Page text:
A Bay of Plenty income equality campaigner says the Government's decision to reject a capital gains tax is a win for selfish, greedy, wealthy people.
Others - a property manager, an investor, a farmer and the Leader of the Opposition - say the decision will be a sigh of relief for many ordinary people.
Yesterday the Government categorically rejected the Tax Working Group's recommendation to adopt a capital gains tax.
Prime Minister Jacinda Ardern said there was no mandate and no consensus in Cabinet after much debate and discussion.
The National Party claimed a win.
Leader, Tauranga MP Simon Bridges said the party's "relentless opposition" had "embarrassed" the Government into backing down.
He said Tauranga would be breathing "a sigh of relief".
"Tauranga is middle New Zealand, it's a bunch of people who work hard, who own small businesses, who take risks and want to get ahead, and a capital gains tax would get in the way of that."
Bridges said it was also a win for the local economy - heavily dependent on the building and construction sector - because the tax would have been a disincentive to build, driving up rents.
Rotorua Rentals owner Richard Evans agreed rents would have gone up.
Of the 548 landlords on his books, 10 to 15 per cent told him they would sell up if the tax was applied to rental properties.
That would have reduced the number of rentals available in an already stretched market where it was not unusual to see between nine and 20 families at a viewing.
But Peter Malcolm, the Te Puna-based national secretary of Income Equality Aotearoa New Zealand's Closing the Gap project, said he was saddened by the Government's decision.
"All the arguments about why we should have a capital gains tax are about fairness and equality. It is all related to wellness, which is something this Government talked strongly about.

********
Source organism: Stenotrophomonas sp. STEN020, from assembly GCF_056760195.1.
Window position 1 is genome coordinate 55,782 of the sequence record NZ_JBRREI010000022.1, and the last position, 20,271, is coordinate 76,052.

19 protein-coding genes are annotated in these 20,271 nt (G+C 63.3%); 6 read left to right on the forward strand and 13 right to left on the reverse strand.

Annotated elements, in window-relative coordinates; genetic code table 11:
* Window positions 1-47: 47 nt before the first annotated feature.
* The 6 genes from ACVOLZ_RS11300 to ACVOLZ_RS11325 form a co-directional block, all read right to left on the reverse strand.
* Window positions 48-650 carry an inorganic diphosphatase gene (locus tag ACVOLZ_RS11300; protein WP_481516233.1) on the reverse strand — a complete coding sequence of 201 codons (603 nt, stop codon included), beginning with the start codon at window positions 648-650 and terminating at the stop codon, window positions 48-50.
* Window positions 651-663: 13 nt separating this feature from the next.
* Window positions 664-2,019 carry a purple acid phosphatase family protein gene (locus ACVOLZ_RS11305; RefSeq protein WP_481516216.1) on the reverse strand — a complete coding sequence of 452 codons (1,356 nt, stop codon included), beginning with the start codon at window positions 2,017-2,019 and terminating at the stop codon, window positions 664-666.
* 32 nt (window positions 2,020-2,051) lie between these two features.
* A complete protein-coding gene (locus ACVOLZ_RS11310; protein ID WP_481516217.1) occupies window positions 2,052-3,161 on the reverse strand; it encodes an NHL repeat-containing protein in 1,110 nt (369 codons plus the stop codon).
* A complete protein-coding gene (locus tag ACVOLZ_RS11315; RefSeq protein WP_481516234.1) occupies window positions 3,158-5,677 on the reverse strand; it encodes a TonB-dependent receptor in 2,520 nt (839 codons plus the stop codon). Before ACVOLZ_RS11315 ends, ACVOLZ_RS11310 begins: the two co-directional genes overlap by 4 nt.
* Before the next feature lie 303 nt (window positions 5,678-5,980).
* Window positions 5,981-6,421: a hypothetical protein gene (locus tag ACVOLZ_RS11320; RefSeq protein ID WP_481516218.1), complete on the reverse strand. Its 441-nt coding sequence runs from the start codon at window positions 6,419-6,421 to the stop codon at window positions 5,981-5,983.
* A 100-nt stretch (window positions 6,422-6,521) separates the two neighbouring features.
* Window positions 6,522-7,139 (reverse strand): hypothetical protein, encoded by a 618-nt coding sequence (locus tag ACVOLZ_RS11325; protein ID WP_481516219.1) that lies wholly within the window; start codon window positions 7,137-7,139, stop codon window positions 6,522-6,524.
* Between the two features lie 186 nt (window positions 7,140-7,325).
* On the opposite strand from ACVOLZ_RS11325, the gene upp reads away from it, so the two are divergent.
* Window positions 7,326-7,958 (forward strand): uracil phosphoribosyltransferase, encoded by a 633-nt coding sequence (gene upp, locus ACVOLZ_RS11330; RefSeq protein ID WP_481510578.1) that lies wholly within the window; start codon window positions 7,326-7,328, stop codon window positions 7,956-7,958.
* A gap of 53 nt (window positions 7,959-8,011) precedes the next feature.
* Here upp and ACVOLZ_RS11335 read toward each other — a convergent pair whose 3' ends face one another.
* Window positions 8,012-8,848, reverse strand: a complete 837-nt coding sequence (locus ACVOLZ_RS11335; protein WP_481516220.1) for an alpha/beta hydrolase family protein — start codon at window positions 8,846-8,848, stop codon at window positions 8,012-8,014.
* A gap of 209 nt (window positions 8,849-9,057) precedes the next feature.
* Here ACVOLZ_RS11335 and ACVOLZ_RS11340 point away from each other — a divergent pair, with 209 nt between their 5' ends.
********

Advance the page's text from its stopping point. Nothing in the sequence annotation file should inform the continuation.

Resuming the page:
"All this does is give ground over to the selfish, greedy, wealthy people of New Zealand.
"They have given away the important concept of improving the wellness of all New Zealanders."
He suggested the Government might be feeling hypocritical after making so much "noise" about wellbeing.
The tax was the biggest thing the Government could have done to increase income equality, he said, tied only with increasing its overall tax take to build up social services run down by successive Governments.
The Tauranga Property Investors Association president, Juli Anne Tolley , said it was excellent news that what some investors were calling the "Envy Tax" had been rejected.
She said it would have had a "huge impact across the board" on ordinary people.
"They aren't the heavy investors, these are the people with a second home or who turned their first home into a rental or who are renting out their parents' house to cover the cost of their parents' care.
"They are not making huge money."
Rotorua farmer Alan Wills said farmers did not need any more tax.
"It's coming at us from all directions already with the compliance costs."
He said people going into any business, including farming, needed a clear run ahead.
"We just don't need the Government helping themselves to our success."
The Tax Working Group cost about $2 million to run.